[MATHLINK] Symposium March 10: Insights into predictors and correlates of proportional reasoning

MCLS Trainee mclstrainee at gmail.com
Wed Mar 10 11:55:23 CST 2021

Dear MCLS Community,

Please be sure to join us for our next symposium *“Insights into predictors
and correlates of proportional reasoning*" *tomorrow Thursday, March 11 at
11am EST // 4pm GMT.* We can't wait to hear from Elien Vanluydt (KU Leuven,
Belgium) Jake McMullen (University of Turku, Finland), and Tine Degrande
(KU Leuven, Belgium)! Matthew Inglis (Loughborough University, England)
will join as discussant. See below for an abstract.


Topic: MCLS Symposium: March 11
Time: Mar 11, 2021 11:00 AM Eastern Time (US and Canada)

Join Zoom Meeting

Meeting ID: 225 833 7242
Passcode: MCLS2020b

   - Also wanted to remind everyone that the submission Qualtrics is now
   open for the 2021 conference
   The call for abstract can be found here
      - Deadlines for all submission types are April 15 and June 1. Neither
      date will receive priority, but submissions for the April 15 deadline are
      more likely to be scheduled earlier in our program.
      - We will have ongoing calls for lightning talks and posters
      throughout the year to be able to address up-to-the-minute
emerging science.
   - We are also inviting reviewers for conference submissions at all
   levels. Volunteer to be a reviewer here

Finally, be sure to mark your calendars for our upcoming events:
*Tuesday, March 16 (9 am EST) *- Cross-representational knowledge:
Connecting fractions and decimals
*Thursday, March 25 (11am EST) *- Principle knowledge in mathematics: its
development, cognitive predictors, and potential interventions
*Tuesday, March 30 (9 am-11am EST // 2 hour workshop) *- Panel Discussion
on the Academic Job Market (confirmed speakers: Camilla Gilmore, Nancy
Jordan, Kerry Lee, Jo-Anne LeFevre, Koleen McKrink, H-C Nuerk)

The MCLS Training Board


Proportional reasoning is a central topic in primary education and is
considered crucial for a variety of topics across primary, secondary, and
higher mathematics (e.g., fractions, probability, algebra, statistics) and
other study domains (e.g., economics, technology, physics). An abundance of
studies however shows that many children encounter difficulties when
dealing with proportions. Given its crucial role in children’s development,
more research is needed to further our theoretical understanding of
proportional reasoning, and to guide interventions.

The present symposium adds to the current research, by not merely looking
at proportional reasoning as such, but by relating it to other research
domains: patterning, probability, rational numbers, and spontaneous
focusing tendencies. The latter research domains have mainly developed
separately, but constitute important predictors and correlates of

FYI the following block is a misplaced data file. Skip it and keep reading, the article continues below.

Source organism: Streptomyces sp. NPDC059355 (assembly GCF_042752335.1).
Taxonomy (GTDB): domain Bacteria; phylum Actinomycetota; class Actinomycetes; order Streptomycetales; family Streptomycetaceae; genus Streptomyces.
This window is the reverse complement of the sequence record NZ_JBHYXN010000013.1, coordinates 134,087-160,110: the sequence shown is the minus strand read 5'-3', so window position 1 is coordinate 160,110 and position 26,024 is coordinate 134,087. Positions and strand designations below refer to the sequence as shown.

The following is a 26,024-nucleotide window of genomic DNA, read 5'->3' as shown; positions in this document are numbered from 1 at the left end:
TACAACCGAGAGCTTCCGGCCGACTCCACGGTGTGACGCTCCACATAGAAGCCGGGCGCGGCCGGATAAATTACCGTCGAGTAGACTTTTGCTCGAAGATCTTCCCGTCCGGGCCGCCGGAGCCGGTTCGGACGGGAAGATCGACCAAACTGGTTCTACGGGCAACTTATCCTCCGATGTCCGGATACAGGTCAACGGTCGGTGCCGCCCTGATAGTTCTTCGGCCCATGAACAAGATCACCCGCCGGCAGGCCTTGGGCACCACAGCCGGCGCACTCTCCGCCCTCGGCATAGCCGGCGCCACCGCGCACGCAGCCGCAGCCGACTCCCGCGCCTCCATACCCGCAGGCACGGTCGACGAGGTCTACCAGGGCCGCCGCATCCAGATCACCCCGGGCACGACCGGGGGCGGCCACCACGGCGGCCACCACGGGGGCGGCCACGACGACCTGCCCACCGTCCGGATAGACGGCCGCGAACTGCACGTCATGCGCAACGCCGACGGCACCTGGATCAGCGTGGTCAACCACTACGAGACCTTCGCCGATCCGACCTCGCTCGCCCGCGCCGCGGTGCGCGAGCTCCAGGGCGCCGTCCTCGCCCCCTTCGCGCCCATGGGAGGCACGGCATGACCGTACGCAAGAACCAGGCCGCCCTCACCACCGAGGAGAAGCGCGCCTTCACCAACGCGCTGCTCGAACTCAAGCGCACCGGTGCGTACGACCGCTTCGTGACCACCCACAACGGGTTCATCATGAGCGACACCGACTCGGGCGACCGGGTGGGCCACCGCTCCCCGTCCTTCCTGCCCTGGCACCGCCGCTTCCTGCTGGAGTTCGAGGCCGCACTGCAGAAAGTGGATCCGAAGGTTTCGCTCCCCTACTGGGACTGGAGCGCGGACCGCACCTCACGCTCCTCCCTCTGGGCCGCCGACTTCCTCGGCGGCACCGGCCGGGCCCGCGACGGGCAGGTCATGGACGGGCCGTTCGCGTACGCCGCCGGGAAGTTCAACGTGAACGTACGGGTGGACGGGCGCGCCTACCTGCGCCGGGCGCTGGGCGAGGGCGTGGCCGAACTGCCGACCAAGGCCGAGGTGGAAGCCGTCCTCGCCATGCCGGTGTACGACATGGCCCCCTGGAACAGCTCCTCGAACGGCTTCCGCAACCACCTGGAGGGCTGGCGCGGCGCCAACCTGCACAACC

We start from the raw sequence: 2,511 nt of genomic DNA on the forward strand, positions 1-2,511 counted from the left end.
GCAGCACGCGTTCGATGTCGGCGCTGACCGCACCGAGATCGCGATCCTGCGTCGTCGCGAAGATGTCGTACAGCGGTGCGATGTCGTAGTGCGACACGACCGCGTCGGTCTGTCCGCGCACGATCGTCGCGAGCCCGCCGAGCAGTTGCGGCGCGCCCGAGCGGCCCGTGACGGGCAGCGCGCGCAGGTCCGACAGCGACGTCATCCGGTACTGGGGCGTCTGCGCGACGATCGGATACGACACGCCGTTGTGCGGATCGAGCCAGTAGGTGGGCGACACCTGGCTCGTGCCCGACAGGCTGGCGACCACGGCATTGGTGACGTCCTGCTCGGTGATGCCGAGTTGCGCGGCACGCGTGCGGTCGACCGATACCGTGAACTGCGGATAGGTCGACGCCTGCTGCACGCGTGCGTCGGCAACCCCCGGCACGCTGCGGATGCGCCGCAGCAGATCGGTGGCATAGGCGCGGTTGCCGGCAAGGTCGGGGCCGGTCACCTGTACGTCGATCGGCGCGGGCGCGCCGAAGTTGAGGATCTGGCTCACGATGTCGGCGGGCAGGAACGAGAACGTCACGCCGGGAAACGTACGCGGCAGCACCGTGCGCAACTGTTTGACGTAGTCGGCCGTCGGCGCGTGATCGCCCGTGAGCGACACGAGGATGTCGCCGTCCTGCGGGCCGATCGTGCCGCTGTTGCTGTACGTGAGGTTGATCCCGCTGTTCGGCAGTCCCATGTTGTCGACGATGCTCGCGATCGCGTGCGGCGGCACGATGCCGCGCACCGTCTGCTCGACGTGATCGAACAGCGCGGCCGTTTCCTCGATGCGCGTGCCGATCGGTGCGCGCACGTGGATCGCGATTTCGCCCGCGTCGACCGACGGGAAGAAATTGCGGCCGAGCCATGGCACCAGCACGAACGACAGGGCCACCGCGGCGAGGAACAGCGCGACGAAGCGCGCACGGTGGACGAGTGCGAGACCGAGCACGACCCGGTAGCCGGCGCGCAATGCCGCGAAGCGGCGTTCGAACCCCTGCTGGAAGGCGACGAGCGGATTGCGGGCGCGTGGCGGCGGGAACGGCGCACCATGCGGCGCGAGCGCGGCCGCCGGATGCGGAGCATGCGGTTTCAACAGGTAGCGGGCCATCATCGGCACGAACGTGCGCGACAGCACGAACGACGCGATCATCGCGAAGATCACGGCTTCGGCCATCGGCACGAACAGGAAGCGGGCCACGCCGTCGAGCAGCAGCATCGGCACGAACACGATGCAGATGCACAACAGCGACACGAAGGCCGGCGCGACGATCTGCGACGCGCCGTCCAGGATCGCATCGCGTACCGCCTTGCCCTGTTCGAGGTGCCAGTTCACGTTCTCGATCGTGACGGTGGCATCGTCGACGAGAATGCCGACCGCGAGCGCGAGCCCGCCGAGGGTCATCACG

proportional reasoning, and therefore are pivotal to investigate in
parallel. The studies in this symposium, moreover, use a variety of
research methods including both cross-sectional and longitudinal data, and
expand the age range of traditional research on proportional reasoning by
covering the range from kindergarten, to primary and middle school.
Together, the talks in this symposium, investigate (1) patterning as a
potential precursor for early proportional reasoning, (2) the relation
between Spontaneous Focusing On multiplicative Relations (SFOR) and
(in)appropriate reasoning in the domain of proportionality, and (3)
parallels between (in)appropriate reasoning in the domain of
proportionality and other mathematical domains.

More specifically, Vanluydt (PhD student at KU Leuven, Belgium), Wijns,
Torbeyns, and Van Dooren longitudinally investigated patterning as a
potential precursor of proportional reasoning. Although patterning has been
put forward as a potential precursor of early proportional reasoning in the
literature, this has not been empirically investigated yet. If proficiency
in patterning in kindergarten explains individual differences in
performance on proportional reasoning problems in early primary school,
more attention to patterns in young children may be a fruitful way to
support early proportional reasoning.

Besides appropriate reasoning, it is also worthwhile to investigate
inappropriate reasoning in the domain of proportionality, as well potential
explanations for this inappropriate reasoning. To this end, McMullen
(Postdoctoral Researcher and Adjunct Professor at the University of Turku,
Finland) and Degrande did not examine typical mathematical skills, but
rather investigated students’ spontaneous mathematical focusing in
non-explicitly mathematical situations. Their study was targeted at
unraveling the relation between SFOR on the one hand, and additive and
proportional word problem solving on the other, in middle school.

Finally, the study of Degrande (Postdoctoral Researcher at KU Leuven,
Belgium), Supply, Van Dooren, and Van Hoof cross-sectionally investigated
parallels between primary school children’s appropriate and inappropriate
reasoning in the domain of proportionality and in distinct but related
domains, namely fractions and probability. This study has implications for
the design of interventions to prevent and remedy inappropriate reasoning
across these domains.

As discussant, Inglis (Professor of Mathematical Cognition at Loughborough
University, United Kingdom), who’s main research focus is mathematical
thinking and learning, will provide a general commentary on the individual
papers and integrate the contributions of the various studies.

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